To be honest, it's summer, and I worked extra so I can shop at the farmer's market once a week, and I do make sure I'm buying locally and supporting actual farm families (at some, a few play games, like not actually grow what they sell). I eat a lot more produce in the summer, which kicks my bill up a bit but my weight goes down, so it's OK for me.
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Old 06-09-2017, 06:05 PM
 
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I like to buy my paper stock bulk. It saves money and time. I always think of time as money.
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Old 06-09-2017, 07:04 PM
 
Location: Cary, NC
676 posts, read 1,474,432 times
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I had a problem with produce wastage with vegetables, so I stopped buying fresh and switched to frozen. It saves me a ton of money, and tastes just as good (to me, anyway) as fresh when I make steam or stir-fry them, or use them in stews.

Something that has really saved me money is using Harris Teeter's grocery pickup service. I can shop the weekly flyer online and plan my meals around what is on sale. If there is not a good deal on fresh meat that week, I can always buy their $1.99 boneless chicken breasts from the fresh meat counter (always a good deal). It costs $4.95 per trip (or less if you do a yearly subscription), but carefully choosing exactly what I need and not picking up random "extras" in the store really cuts costs. If you pick up a prescription at the same time (they will bring it right to your car), the fee is waived.

Walmart also offers this service for free, but I don't have one close to me.

Going meatless for at least one meal a week saves some money.

I make a lentil soup once a week that is pretty inexpensive and can be eaten for random meals throughout the week:

1 lb dry lentils
1 bag frozen chopped kale
1 lb carrots (only fresh veggie I buy)
1 can Rotel tomatoes
1 carton chicken broth
Water to equal amount of chicken broth
Random seasonings

You can reduce the cost by using all water with more seasonings instead of chicken broth. I just like simplicity.

If carbs aren't an issue, pasta and rice are inexpensive but filling.

Eggs are a great low-cost protein. Hard-boiled eggs are super quick and easy in the morning.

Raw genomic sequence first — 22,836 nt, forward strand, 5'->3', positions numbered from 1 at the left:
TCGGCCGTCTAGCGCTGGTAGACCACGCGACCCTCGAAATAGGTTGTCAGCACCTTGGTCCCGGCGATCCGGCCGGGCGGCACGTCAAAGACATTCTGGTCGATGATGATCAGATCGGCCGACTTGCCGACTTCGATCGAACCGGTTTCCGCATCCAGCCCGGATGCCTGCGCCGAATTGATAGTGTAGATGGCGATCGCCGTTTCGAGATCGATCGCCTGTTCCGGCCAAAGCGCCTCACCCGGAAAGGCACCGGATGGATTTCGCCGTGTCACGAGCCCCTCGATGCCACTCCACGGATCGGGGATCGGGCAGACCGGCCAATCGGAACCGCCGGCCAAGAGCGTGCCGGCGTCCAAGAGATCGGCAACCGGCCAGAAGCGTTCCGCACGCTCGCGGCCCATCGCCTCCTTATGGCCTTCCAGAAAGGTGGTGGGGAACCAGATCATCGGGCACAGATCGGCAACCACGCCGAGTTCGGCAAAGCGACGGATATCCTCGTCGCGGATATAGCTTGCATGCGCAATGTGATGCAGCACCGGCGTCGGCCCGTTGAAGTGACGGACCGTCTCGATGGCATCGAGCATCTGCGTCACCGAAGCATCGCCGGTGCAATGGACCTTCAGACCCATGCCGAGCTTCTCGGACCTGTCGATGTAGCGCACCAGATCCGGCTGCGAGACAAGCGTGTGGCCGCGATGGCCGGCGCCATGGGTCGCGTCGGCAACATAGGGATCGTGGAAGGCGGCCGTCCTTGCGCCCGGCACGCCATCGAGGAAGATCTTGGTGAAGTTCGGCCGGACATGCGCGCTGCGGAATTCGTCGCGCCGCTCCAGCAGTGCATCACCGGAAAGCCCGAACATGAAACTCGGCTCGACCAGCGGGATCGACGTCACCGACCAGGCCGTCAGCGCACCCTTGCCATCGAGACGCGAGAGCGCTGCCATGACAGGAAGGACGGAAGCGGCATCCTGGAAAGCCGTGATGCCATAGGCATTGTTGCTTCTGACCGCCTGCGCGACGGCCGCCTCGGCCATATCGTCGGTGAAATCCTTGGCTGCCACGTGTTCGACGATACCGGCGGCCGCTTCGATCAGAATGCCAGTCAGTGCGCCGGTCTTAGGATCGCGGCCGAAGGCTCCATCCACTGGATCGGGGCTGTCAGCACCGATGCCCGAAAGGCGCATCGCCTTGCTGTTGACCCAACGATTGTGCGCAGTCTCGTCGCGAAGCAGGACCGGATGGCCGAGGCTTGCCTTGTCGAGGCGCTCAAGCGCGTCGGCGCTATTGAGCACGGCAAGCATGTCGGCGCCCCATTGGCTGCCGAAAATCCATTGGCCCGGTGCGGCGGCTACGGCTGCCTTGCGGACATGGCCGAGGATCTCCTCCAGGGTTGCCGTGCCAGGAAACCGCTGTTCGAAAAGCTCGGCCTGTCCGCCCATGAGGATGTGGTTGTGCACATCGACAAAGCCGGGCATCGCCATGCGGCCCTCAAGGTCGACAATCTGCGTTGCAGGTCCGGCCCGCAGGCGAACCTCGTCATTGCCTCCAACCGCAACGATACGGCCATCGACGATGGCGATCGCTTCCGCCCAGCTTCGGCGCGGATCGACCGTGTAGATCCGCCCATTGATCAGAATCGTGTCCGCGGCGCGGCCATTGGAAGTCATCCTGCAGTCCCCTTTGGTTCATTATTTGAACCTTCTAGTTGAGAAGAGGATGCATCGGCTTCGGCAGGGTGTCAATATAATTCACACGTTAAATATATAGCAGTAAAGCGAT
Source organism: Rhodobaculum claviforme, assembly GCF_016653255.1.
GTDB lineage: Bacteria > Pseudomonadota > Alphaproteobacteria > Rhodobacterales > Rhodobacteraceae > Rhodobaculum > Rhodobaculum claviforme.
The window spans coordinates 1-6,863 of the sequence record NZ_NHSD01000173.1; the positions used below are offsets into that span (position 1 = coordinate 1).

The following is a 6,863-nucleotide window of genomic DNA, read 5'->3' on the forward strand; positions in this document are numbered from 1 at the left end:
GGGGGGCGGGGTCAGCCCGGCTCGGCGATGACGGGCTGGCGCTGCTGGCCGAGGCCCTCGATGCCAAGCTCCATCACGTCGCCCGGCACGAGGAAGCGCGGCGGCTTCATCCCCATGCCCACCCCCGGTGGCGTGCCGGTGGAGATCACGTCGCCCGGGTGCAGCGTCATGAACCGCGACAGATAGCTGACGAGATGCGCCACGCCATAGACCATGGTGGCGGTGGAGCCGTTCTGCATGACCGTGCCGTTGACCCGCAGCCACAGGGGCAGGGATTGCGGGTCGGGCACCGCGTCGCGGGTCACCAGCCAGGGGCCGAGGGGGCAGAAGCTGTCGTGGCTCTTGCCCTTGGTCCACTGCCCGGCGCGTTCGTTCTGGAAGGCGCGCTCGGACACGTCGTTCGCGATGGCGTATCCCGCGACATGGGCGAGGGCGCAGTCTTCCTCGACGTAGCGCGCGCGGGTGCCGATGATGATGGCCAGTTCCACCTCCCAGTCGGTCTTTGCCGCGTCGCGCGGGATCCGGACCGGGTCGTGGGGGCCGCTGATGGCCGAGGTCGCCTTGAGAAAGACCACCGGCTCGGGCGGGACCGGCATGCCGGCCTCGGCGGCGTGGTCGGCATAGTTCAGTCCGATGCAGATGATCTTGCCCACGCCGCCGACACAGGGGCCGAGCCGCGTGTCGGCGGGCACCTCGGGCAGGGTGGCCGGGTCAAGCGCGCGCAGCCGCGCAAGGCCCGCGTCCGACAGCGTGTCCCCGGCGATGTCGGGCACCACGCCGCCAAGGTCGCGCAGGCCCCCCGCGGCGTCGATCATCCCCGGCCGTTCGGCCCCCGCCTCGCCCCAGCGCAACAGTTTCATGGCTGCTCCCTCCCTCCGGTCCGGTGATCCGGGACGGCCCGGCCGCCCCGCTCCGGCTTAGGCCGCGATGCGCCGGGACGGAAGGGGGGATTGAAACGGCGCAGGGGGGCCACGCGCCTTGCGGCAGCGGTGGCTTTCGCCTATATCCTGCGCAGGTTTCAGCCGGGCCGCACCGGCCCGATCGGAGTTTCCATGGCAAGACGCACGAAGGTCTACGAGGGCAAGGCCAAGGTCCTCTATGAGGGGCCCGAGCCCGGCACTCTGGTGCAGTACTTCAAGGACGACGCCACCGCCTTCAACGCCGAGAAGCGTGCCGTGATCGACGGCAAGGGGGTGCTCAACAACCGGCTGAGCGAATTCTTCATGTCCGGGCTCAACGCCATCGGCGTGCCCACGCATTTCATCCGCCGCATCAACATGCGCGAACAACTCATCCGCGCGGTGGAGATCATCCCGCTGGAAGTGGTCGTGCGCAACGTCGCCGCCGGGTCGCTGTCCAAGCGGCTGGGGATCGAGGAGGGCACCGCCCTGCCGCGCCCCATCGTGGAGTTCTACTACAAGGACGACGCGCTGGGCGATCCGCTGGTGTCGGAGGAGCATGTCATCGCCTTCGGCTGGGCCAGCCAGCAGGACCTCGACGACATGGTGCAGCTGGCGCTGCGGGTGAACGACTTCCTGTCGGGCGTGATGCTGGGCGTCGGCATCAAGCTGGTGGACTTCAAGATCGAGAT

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Old 06-10-2017, 08:12 AM
 
Location: Way up high
14,072 posts, read 20,148,932 times
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Quote:
Originally Posted by BellaLind View Post
No Walmart near me that sells food (the closest one is over an hour's drive). And I do cook and freeze leftovers (guess I wasn't clear on that).

But I just discovered something I didn't know existed! Amazon Fresh! I read about it in another thread about Amazon offering discounts to EBT card holders. Anyway, I have Amazon Prime and I looked it up. The prices are so cheap compared to the stores Red peppers $1.19 instead of $2 each! Tomatos $1.50 cheaper than the store. I'm going to give it a try.
I've heard about that too. I may look into it as well.
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Old 06-11-2017, 05:40 PM
 
11,625 posts, read 5,465,637 times
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Quote:
Originally Posted by BellaLind View Post
Thanks for the ideas so far.

Yes, I do eat more than chicken and beef... I just brought those two up because I read that chicken breasts and filet are probably the most expensive way to go on meat and I knew it was a easy place to cut. The idea on buying the whole chicken makes sense. I don't really buy pork, not a fan of it. Although I do like Polish ham and buy that when I can find it on sale. I also buy seafood, mainly tilapia or cod. But that's rare. Even more rare I will buy bison meat. Love that. But actually my whole meat budget is pretty small. I usually only buy one package of meat a week, maybe two. So I'd estimate I spend about $40-$50 a month on meat stuffs. But every cut to the budget adds up and can help... so thanks!


I buy Kroger brand flash-frozen chicken breasts with broth. They are a good price and easy to take one or three out at a time and then re-seal the bag. Buying whole chickens would be a waste for me. I only like breasts and wings and I far prefer the boneless breast filets.
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Old 06-11-2017, 05:41 PM
 
11,625 posts, read 5,465,637 times
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Originally Posted by MLSFan View Post
grow those extra garnishes on the window edge

i have 12 onions growing above sink and i cut 6 every week alternating them
I love this. I want to do it! I want to grow potatoes and lettuce and celery but IDK what all I can do in a condo.....
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Old 06-11-2017, 05:46 PM
 
11,625 posts, read 5,465,637 times
Reputation: 11000
Quote:
Originally Posted by BellaLind View Post
No Walmart near me that sells food (the closest one is over an hour's drive). And I do cook and freeze leftovers (guess I wasn't clear on that).

But I just discovered something I didn't know existed! Amazon Fresh! I read about it in another thread about Amazon offering discounts to EBT card holders. Anyway, I have Amazon Prime and I looked it up. The prices are so cheap compared to the stores Red peppers $1.19 instead of $2 each! Tomatos $1.50 cheaper than the store. I'm going to give it a try.
Report back, please! How fast does it come? I use Prime Now to get things in two hours.